Washington is no stranger to flimsy pretexts when it comes to justifying its ill-conceived, and at times illicit, Latin American initiatives. The contra epoch, the Bay of Pigs invasion, the Cuban missile crisis, Ollie North, former U.S. ambassador John Negroponte’s skullduggery in Honduras, and countless acts of chicanery aimed at Havana, Santiago, Grenada and Guatemala come to mind. A spate of articles tying Hugo Chávez to Iran’s covert nuclear program suggests that Washington may now be finding it increasingly difficult to resist further calumniating Venezuela by working to forge a new weapon for its anti-Caracas jihad. The only problem is that the basis for such a charge would be a complete concoction, more worthy to be put to work in Iraq, where anything goes, than in Latin America. Such a scenario would intimate that ties exist between alleged Venezuelan uranium supplies and the Iranian nuclear program. In other words, Caracas would be presented as a terrorist nation, illicitly involved in trafficking bootleg uranium to the pariah Iranian regime in exchange for nuclear devices and maybe other considerations.
In the fall of 2005, Venezuelan officials began to explore the possibility of acquiring nuclear reactor technology from either Argentina or Brazil, both of which have nuclear energy programs and facilities for peaceful use. This maneuver provoked a predictably prickly response from the State Department, which made no effort to disguise the fact that it would not be amused if this transaction would be carried out. While no agreement was ever reached or shipments made, Caracas already had established close political ties with Tehran, which became yet another reason why the White House was suspicious of Chávez’s ultimate intent. Iran’s decision to resume enrichment of uranium this year, which has now provoked an international uproar, also brought new scrutiny to the purported burgeoning relationship between that nation and Venezuela. At the U.N., Caracas helped fuel such suspicions, as Venezuela was one of only a handful of member nations that expressed support for Iran’s resumption of peaceful nuclear activity which would effectively not be under the U.N.’s supervision.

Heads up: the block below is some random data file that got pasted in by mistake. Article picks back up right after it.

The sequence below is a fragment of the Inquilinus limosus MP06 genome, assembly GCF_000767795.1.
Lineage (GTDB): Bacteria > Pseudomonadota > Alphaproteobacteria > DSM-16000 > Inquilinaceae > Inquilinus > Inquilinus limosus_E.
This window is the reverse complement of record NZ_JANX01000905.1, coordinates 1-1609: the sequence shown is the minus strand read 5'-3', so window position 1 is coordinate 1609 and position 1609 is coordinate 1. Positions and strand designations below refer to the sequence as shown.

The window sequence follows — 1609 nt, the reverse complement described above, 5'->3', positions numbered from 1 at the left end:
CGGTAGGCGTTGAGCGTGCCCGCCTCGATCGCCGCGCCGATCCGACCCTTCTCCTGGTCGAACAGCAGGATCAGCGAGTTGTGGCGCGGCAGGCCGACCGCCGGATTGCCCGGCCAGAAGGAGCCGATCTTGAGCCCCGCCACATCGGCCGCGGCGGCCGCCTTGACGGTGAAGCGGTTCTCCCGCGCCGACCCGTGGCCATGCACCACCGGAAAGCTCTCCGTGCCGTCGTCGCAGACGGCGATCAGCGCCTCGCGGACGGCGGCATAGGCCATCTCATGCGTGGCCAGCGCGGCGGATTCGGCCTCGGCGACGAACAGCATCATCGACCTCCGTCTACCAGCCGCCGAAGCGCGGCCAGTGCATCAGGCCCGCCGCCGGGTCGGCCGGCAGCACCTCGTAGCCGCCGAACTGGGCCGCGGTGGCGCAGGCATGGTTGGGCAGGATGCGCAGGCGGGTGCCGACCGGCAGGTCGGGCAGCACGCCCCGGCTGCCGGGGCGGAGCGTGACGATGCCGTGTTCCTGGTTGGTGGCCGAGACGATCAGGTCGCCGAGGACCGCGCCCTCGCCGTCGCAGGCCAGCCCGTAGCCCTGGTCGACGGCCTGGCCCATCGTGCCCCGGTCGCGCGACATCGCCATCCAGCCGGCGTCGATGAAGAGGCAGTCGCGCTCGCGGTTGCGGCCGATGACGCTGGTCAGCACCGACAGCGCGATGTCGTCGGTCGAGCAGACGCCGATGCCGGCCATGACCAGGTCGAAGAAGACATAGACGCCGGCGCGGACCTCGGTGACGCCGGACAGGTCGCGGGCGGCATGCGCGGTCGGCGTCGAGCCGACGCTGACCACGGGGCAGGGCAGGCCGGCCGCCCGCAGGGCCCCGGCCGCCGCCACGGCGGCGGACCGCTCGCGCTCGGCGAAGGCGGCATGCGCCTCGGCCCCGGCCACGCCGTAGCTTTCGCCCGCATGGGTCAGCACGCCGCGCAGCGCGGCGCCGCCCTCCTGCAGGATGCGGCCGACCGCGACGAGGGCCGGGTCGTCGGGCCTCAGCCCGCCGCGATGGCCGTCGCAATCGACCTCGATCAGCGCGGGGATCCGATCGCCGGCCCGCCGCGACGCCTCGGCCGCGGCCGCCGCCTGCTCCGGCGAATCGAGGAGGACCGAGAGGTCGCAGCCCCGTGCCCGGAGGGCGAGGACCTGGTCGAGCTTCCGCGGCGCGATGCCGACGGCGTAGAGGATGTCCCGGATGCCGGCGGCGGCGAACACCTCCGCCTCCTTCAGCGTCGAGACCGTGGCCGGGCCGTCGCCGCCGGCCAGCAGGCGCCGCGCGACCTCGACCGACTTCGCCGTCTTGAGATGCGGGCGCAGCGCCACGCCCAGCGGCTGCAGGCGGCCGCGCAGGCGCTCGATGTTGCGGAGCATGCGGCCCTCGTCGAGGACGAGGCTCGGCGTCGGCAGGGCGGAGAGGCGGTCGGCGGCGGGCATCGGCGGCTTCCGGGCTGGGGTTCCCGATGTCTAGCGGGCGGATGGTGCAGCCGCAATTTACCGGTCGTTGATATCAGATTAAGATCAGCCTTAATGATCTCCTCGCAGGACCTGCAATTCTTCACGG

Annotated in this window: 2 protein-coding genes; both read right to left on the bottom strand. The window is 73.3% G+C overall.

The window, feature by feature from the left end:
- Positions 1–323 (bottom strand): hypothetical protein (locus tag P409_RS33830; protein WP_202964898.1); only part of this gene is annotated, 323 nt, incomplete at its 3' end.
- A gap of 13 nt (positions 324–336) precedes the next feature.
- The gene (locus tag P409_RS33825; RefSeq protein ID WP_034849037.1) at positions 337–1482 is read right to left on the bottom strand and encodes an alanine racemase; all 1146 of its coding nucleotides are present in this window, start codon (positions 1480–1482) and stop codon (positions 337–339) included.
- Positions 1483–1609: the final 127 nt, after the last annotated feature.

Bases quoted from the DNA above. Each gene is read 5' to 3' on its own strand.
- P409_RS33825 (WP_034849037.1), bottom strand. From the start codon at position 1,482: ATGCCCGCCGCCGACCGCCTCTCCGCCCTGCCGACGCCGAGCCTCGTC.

The wide-ranging, if somewhat vague, cooperation agreements between Iran and Venezuela were repeatedly reiterated by Washington sources to suggest that more malignant factors might be at play. The most popular rumor had Caracas sending its uranium to Iran in exchange for nuclear technology, with the most radical version beginning with accusations that Caracas was seeking to obtain weaponry from Tehran. Some went so far as to suggest that nuclear devices already had been clandestinely transported to Venezuela on chartered oil tankers. Further speculative intrigue came about after the expulsion of the New Tribes missionaries from the Amazonas region in February, as stampeding rumors began to circulate that the evangelical group was somehow involved in uranium exploration activities in the state of Bolívar and that the missionaries’ airstrip was facilitating such anti-Chávez operations. The allegations, which included purported links to the CIA, were heatedly denied by the group.
Much to do about Nothing
Yet all of these theories concerning some diabolic plot linking Iran to Hugo Chávez have been entirely based on a handful of anemic charges coming from several former Chávez officials, who, at best, merely quote each other, but fail to advance the core of their charge or provide minimum evidence that Venezuela somehow has been complicit with Iran when it came to supplying uranium to the latter. In turn, their diaphanous allegations are now being picked up by kindred rightwing sources domiciled in the U.S. who write enraged op-eds in Rev. Moon’s Washington Times (“Showdown with Chávez”) or get like-minded congress